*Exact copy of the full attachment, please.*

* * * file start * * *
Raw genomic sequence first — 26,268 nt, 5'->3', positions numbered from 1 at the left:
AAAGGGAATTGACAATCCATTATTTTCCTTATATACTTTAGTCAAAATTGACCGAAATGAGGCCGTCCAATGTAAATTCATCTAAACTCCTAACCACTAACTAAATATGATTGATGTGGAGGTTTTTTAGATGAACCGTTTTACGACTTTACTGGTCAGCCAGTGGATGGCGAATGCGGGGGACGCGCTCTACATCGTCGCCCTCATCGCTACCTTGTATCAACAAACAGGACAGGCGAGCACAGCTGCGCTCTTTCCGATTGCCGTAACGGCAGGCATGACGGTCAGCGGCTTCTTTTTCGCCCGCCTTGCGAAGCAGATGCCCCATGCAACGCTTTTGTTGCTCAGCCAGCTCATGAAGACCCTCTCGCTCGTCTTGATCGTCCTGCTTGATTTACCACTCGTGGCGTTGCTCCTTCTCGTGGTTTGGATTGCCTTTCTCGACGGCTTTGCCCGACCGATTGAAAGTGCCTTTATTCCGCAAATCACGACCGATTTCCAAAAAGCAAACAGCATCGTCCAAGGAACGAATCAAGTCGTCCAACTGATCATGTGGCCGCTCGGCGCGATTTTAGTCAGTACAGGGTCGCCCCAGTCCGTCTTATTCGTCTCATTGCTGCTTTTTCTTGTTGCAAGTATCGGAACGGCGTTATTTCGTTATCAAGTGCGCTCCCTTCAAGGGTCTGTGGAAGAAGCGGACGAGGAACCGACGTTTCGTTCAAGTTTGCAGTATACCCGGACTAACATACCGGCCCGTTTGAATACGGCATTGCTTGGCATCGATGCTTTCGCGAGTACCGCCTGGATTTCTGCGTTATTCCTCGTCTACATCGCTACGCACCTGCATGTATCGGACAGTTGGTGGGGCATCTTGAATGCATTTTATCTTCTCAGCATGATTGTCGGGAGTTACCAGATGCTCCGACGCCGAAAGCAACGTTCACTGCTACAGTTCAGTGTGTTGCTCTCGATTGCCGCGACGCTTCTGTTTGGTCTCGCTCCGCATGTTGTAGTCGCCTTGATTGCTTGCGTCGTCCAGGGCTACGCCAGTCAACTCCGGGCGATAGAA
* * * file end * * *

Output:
Raw genomic sequence first — 26,268 nt, 5'->3', positions numbered from 1 at the left:
AAAGGGAATTGACAATCCATTATTTTCCTTATATACTTTAGTCAAAATTGACCGAAATGAGGCCGTCCAATGTAAATTCATCTAAACTCCTAACCACTAACTAAATATGATTGATGTGGAGGTTTTTTAGATGAACCGTTTTACGACTTTACTGGTCAGCCAGTGGATGGCGAATGCGGGGGACGCGCTCTACATCGTCGCCCTCATCGCTACCTTGTATCAACAAACAGGACAGGCGAGCACAGCTGCGCTCTTTCCGATTGCCGTAACGGCAGGCATGACGGTCAGCGGCTTCTTTTTCGCCCGCCTTGCGAAGCAGATGCCCCATGCAACGCTTTTGTTGCTCAGCCAGCTCATGAAGACCCTCTCGCTCGTCTTGATCGTCCTGCTTGATTTACCACTCGTGGCGTTGCTCCTTCTCGTGGTTTGGATTGCCTTTCTCGACGGCTTTGCCCGACCGATTGAAAGTGCCTTTATTCCGCAAATCACGACCGATTTCCAAAAAGCAAACAGCATCGTCCAAGGAACGAATCAAGTCGTCCAACTGATCATGTGGCCGCTCGGCGCGATTTTAGTCAGTACAGGGTCGCCCCAGTCCGTCTTATTCGTCTCATTGCTGCTTTTTCTTGTTGCAAGTATCGGAACGGCGTTATTTCGTTATCAAGTGCGCTCCCTTCAAGGGTCTGTGGAAGAAGCGGACGAGGAACCGACGTTTCGTTCAAGTTTGCAGTATACCCGGACTAACATACCGGCCCGTTTGAATACGGCATTGCTTGGCATCGATGCTTTCGCGAGTACCGCCTGGATTTCTGCGTTATTCCTCGTCTACATCGCTACGCACCTGCATGTATCGGACAGTTGGTGGGGCATCTTGAATGCATTTTATCTTCTCAGCATGATTGTCGGGAGTTACCAGATGCTCCGACGCCGAAAGCAACGTTCACTGCTACAGTTCAGTGTGTTGCTCTCGATTGCCGCGACGCTTCTGTTTGGTCTCGCTCCGCATGTTGTAGTCGCCTTGATTGCTTGCGTCGTCCAGGGCTACGCCAGTCAACTCCGGGCGATAGAA